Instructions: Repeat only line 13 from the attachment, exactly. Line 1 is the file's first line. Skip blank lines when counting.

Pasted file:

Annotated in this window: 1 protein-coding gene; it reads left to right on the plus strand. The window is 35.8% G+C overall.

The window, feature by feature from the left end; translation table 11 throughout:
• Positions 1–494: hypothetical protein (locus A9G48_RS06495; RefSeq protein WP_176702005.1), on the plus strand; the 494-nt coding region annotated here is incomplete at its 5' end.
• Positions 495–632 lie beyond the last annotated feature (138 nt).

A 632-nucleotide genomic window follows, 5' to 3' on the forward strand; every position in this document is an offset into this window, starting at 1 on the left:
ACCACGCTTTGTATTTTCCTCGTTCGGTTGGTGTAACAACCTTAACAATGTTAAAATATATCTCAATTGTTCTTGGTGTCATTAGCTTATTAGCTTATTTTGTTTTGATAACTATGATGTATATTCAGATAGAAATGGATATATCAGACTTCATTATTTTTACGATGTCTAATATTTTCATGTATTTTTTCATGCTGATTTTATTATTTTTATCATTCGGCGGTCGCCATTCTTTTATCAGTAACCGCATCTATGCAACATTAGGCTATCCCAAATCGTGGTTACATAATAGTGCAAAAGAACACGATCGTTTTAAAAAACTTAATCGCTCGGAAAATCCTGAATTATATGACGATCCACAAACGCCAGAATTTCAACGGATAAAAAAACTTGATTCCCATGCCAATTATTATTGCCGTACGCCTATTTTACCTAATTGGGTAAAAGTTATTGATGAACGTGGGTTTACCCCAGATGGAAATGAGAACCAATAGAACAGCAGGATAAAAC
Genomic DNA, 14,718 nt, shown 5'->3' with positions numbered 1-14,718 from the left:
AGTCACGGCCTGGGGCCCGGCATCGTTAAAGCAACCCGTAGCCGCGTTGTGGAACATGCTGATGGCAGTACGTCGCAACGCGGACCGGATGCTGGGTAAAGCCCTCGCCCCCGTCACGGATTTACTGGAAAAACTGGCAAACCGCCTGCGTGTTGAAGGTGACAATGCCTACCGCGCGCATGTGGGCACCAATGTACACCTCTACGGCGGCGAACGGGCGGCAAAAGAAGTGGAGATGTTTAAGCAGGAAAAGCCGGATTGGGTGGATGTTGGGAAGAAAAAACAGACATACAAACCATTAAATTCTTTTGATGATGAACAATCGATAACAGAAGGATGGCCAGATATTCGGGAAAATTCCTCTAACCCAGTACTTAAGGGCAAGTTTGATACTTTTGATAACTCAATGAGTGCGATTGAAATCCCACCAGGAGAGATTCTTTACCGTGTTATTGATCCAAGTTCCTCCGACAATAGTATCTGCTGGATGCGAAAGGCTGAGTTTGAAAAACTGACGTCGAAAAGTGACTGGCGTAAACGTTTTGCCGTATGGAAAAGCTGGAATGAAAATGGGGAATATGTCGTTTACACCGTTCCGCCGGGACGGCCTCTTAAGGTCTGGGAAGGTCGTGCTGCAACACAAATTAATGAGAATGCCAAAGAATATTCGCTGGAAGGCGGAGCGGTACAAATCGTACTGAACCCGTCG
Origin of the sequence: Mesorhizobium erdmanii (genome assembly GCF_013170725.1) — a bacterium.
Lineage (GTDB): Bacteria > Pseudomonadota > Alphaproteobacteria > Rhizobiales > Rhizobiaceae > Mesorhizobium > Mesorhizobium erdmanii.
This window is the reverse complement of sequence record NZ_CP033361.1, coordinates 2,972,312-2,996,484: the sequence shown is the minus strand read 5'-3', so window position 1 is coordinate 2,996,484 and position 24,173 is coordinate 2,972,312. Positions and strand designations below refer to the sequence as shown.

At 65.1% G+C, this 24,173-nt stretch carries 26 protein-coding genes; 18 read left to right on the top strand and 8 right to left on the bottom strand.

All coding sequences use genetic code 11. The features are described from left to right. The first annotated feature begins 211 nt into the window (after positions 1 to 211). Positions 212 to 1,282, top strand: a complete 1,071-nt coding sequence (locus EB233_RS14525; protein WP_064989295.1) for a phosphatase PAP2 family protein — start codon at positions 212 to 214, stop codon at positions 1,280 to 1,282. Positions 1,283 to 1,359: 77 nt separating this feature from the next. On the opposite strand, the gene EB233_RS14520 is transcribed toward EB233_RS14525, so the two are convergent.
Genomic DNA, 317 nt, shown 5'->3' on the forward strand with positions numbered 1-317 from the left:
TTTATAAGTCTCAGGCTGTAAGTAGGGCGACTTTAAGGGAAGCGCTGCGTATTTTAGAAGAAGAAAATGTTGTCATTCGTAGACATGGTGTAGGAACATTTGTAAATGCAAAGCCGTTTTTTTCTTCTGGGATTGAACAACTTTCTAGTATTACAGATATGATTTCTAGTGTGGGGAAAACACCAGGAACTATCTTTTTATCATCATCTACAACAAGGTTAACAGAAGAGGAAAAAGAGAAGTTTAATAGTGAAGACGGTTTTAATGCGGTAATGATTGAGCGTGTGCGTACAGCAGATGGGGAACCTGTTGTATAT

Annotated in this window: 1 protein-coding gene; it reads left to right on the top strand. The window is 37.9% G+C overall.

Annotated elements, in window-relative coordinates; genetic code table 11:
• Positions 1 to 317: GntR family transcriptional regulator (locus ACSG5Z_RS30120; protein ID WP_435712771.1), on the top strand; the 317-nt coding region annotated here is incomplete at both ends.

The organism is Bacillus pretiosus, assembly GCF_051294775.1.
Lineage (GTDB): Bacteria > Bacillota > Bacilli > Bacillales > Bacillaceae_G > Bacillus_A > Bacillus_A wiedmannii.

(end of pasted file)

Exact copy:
All coding sequences use genetic code 11. The features are described from left to right. The first annotated feature begins 211 nt into the window (after positions 1 to 211). Positions 212 to 1,282, top strand: a complete 1,071-nt coding sequence (locus EB233_RS14525; protein WP_064989295.1) for a phosphatase PAP2 family protein — start codon at positions 212 to 214, stop codon at positions 1,280 to 1,282. Positions 1,283 to 1,359: 77 nt separating this feature from the next. On the opposite strand, the gene EB233_RS14520 is transcribed toward EB233_RS14525, so the two are convergent.